Parabolic Arc’s Fun With Numbers Tour continues this morning with a look at space tourism on this 10th anniversary of millionaut Dennis Tito’s historic flight to the International Space Station. And what a decade it’s been — for government space travel. Here’s why:
Table A(wesome): Human Spaceflight From Dennis Tito to Today
No. of Flights
No. of Crew Members
No. of Space Tourists
Percentage ofÂ Total Flights
Percentage of Total Crew
Percentage of Tourists on Crews
As Table A shows, space tourism has been making steady if unspectacular progress over the last decade. From zero percent on April 27, 2001, space tourism has climbed to nearly 3 percent of all crew members sent into space. Good job!
That number would have been higher if the shuttle system had not be out of commission after the loss of Columbia and the U.S. had not suffered delays in fielding a successor vehicle, both of which placed extra burdens on the Russian Soyuz spacecraft and eliminated seats for millionauts.
Of course, the number also would have been significantly higher if private companies were flying orbital transports of their own instead of relying on the Russian government. And suborbital companies were not perpetually 18-24 months away from flying. (I’m looking at you….everybody!)
ï»¿A few interesting things to note in this table:
- Orbital tourism relies entirely upon the Soviet-era Soyuz vehicle that was designed by communists in the 1960s
- Although exact figures are hard to come by, the eight space tourism seats have probably netted the Russian government in excess of $200 million (assuming an average cost of $25 million plus apiece) for missions it was obligated to fly anyway
- No one has flown suborbital since Brian Binnie piloted SpaceShipTwo on its last spaceflight on Oct. 4, 2004, nearly seven years ago
- Of 56 human spaceflights, only three (5.36 percent) were undertaken entirely by a private company — Scaled Composites — using a vehicle that it immediately retired
- Suborbital space tourism has been all hype and zero passengers for the past seven years
- The U.S. and Russia have flown a similar number of flights over this period (27 to 23)
- The disparity in the number of crew members flown is substantial (192 to 68) due to the disparity in vehicle sizes (7 to 3 crew)
- Russia would have needed to fly 41 additional Soyuz flights during that period to reach the space shuttle’s crew total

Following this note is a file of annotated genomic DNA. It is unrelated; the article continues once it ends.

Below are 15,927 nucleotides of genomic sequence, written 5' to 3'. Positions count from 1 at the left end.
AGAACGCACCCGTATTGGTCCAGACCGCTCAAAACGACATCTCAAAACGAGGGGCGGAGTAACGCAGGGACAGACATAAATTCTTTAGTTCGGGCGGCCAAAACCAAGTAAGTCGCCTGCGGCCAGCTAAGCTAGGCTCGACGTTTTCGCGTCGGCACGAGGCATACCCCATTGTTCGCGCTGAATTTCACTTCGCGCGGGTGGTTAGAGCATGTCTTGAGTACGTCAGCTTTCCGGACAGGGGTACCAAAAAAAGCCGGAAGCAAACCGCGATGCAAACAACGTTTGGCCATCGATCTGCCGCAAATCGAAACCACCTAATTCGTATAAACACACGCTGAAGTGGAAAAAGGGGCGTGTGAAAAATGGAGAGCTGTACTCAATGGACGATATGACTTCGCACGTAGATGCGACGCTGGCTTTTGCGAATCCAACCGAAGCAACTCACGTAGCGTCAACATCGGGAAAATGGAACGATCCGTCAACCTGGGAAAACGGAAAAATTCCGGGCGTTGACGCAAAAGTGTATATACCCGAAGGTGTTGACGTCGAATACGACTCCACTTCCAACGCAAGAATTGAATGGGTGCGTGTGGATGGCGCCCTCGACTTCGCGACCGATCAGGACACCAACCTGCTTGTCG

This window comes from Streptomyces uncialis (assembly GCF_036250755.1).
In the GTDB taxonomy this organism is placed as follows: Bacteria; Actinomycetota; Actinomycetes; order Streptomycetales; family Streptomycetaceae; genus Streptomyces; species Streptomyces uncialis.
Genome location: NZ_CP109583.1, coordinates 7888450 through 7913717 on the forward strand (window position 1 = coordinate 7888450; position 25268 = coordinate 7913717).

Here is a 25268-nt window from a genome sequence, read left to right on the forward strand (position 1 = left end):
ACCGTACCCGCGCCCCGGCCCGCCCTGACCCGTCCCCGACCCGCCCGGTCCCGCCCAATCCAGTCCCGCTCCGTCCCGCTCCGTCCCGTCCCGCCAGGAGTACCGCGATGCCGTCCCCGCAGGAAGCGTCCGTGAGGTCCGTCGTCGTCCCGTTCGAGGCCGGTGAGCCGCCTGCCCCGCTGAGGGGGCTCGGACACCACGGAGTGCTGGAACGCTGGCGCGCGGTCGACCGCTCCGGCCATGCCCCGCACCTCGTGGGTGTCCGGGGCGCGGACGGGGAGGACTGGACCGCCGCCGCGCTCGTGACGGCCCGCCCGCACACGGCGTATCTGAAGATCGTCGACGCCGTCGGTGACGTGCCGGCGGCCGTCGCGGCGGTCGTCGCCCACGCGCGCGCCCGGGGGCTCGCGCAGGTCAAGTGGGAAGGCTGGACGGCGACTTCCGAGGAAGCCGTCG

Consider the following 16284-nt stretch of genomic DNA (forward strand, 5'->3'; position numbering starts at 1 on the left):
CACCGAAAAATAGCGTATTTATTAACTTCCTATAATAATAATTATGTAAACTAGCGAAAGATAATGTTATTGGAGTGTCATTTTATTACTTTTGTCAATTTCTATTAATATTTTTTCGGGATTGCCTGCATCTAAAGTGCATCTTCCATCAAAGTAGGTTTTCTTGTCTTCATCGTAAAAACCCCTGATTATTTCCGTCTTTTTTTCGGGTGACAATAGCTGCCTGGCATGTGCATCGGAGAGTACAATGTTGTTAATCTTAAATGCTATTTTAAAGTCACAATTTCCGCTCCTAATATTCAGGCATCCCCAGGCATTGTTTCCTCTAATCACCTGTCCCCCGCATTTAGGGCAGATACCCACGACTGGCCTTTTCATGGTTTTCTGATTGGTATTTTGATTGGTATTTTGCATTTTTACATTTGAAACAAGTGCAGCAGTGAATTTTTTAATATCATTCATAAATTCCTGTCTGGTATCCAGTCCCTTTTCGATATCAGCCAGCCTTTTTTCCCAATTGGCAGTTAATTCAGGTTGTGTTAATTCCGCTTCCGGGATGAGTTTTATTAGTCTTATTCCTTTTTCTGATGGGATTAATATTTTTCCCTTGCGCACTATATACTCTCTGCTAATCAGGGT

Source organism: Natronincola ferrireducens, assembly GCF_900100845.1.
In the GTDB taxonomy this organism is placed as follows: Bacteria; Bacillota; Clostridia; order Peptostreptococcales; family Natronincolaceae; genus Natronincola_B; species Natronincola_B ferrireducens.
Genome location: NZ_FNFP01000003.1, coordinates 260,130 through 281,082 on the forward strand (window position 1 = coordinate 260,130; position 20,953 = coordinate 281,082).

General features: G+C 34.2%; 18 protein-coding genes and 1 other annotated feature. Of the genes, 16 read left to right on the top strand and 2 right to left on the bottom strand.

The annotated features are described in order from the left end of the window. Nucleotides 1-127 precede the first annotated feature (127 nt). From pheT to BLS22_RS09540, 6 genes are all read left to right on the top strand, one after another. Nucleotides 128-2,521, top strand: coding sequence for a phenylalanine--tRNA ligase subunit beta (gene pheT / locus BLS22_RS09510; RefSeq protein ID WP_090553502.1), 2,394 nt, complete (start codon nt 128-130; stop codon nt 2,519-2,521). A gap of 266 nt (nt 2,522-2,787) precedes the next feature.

- China’s progress in human spaceflight has been slow — three flights with six taikonauts over nearly 8 years.
Looking ahead, we can expect the following developments and trends over the coming decade:
- The number of suborbital spaceflights should increase as Virgin Galactic, XCOR,Â Blue Origin and Armadillo Aerospace begin test flights of their vehicles in the years ahead
- Until those test programs are well underway, all estimates of when commercial service will begin are suspect
- Russia will launch four Soyuz vehicles per year to ISS once the space shuttle retires later this year
- Soyuz launches will increase to five per year around 2013 as production ramps up and space tourism flights resume
- America’s human spaceflight total will drop to zero for three to four years as NASA astronauts hitch rides on Russian rockets
- Soyuz should get some competition for tourism flights in the middle of the decade once American commercial alternatives come online
- Until those vehicles are online, the Russians will make hundreds of millions of dollars selling seats to the Americans at more than $50 million and $60 million apiece
- When U.S. commercial vehicles come online around 2015, Russia should be preparing to send tourists around the moon in a modified Soyuz
- Commercial transports will serve both ISS and multiple private space stations by the end of the decade if all goes well
- China should see an increase in its orbital human spaceflight activities once it launches a small space station later this year and crews to occupy it.